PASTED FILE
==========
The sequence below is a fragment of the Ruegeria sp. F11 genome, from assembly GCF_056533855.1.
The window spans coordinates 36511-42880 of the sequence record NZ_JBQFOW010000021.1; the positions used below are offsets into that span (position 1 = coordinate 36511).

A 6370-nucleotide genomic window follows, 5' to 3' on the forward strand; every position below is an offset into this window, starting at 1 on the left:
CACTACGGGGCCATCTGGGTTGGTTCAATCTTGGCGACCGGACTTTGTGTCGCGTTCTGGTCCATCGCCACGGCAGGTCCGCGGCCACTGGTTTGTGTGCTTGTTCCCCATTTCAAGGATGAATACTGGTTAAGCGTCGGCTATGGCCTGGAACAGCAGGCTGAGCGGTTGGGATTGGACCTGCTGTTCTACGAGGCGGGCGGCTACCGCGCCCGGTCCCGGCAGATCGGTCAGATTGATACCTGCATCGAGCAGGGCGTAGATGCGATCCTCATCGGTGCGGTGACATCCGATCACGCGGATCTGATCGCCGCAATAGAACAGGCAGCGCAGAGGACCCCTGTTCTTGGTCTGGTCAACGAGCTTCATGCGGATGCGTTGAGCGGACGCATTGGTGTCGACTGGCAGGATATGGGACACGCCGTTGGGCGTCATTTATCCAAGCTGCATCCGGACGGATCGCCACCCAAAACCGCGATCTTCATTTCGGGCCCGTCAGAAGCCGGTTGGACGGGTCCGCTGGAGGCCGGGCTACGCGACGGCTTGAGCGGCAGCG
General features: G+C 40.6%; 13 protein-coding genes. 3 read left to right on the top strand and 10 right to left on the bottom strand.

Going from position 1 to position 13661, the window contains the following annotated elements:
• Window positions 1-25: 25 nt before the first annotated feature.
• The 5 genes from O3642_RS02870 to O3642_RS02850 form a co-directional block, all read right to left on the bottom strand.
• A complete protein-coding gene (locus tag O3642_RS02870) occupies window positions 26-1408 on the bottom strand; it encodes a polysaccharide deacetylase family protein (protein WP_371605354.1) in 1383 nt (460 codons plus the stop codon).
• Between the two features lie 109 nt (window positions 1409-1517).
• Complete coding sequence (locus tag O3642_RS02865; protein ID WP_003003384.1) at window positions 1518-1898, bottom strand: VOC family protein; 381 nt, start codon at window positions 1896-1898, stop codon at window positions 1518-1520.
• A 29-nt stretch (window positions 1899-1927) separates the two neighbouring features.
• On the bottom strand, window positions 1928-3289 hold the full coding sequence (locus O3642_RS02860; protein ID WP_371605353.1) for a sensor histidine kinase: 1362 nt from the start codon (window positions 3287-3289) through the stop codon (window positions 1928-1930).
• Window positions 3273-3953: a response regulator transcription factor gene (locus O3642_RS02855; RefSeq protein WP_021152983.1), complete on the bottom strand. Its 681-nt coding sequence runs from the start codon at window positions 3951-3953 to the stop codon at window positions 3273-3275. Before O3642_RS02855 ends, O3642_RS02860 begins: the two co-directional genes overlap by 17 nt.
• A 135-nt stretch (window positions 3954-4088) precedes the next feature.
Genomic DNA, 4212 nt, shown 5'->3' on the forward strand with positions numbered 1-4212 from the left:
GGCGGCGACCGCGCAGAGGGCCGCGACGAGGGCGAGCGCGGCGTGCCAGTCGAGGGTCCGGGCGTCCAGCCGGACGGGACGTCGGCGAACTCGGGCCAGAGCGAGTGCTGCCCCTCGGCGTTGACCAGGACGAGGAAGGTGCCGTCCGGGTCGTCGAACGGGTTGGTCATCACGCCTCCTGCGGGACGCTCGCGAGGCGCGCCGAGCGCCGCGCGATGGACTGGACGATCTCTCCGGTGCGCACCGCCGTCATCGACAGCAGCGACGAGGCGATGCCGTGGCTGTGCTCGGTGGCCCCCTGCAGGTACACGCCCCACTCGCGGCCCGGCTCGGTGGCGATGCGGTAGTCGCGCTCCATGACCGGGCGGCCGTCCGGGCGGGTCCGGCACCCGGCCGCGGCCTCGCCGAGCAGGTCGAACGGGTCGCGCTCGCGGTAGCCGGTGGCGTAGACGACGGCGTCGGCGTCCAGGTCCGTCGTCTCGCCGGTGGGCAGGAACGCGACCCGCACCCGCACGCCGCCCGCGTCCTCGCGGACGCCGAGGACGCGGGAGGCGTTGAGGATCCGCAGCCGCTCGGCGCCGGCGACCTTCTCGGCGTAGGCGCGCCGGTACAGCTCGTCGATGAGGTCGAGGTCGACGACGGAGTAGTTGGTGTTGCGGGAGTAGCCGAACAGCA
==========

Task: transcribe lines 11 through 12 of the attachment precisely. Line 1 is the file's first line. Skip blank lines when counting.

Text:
• Complete coding sequence (locus tag O3642_RS02865; protein ID WP_003003384.1) at window positions 1518-1898, bottom strand: VOC family protein; 381 nt, start codon at window positions 1896-1898, stop codon at window positions 1518-1520.
• A 29-nt stretch (window positions 1899-1927) separates the two neighbouring features.